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Cab frequency response and musical pitch - how does it go together? (A dumb question)

Discussion in 'Amps and Cabs [BG]' started by AntekStalich, Nov 30, 2010.


  1. As far as I can remember, the frequency of an open B string is 31.5 Hz and of open E string it is 40 Hz. A good 212 cabinet may have e.g. 53 Hz (-3 dB) low frequency response, and a 410 cab could have 36 Hz (-3dB).

    I assume that beyond that point the response curve at low frequencies could be quite steep. How it comes that people play B or E and the low tone is still pleasantly audible? Could anybody give me a simple practical explanation?
     
  2. greenboy

    greenboy

    Dec 18, 2000
    remote mountain cabin Montana
    greenboy designs: fEARful, bassic, dually, crazy88 etc
  3. Plstrns

    Plstrns

    Feb 4, 2010
    Texas
    What Jimmy said, and 36-53Hz is substantial damn it.
     
  4. Thank you, Greenboy, for directing to the right thread. Very interesting reading, indeed. Explains why we need an Upright Bass to get the upright bass tone.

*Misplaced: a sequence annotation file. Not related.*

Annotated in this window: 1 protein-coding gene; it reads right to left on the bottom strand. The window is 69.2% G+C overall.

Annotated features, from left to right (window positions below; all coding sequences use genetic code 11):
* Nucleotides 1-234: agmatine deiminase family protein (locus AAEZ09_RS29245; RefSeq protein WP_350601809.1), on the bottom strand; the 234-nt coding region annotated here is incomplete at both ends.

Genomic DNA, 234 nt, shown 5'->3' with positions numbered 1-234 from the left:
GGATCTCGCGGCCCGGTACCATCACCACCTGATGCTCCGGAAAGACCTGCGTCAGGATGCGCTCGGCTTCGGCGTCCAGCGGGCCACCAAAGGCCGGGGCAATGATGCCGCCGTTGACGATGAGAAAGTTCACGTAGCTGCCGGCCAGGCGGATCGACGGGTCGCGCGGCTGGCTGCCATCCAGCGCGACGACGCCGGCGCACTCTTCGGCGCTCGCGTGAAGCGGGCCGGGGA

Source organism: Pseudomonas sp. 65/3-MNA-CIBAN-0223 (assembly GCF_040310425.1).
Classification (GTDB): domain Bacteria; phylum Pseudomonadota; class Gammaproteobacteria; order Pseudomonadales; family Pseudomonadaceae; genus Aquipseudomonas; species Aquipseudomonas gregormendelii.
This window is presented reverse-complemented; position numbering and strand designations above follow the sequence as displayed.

My doubts resolved. Thank you again.
     
  5. billfitzmaurice

    billfitzmaurice Commercial User

    Sep 15, 2004
    New Hampshire
    Owner, Bill Fitzmaurice Loudspeaker Design
    Could, but very few do. Most cabs have F3s in the 50 to 60hz range, no matter what the driver size. They don't need to go lower because electric bass is all about harmonics, not fundamentals.
    DB has even less fundamental content than electric. One could very nearly duplicate DB tone with a fretless electric by using the same type of emulating software used for guitars, it's just a matter of doing the programming.
     
  6. Yes, I have already figured this out after reading the extensive thread mentioned by Greenboy. What is great, Green not only passed the link, but also gave the layman a short instructive explanation. You're great, guys.

    In other words - no worries, a good cab will do its work. Good!
     

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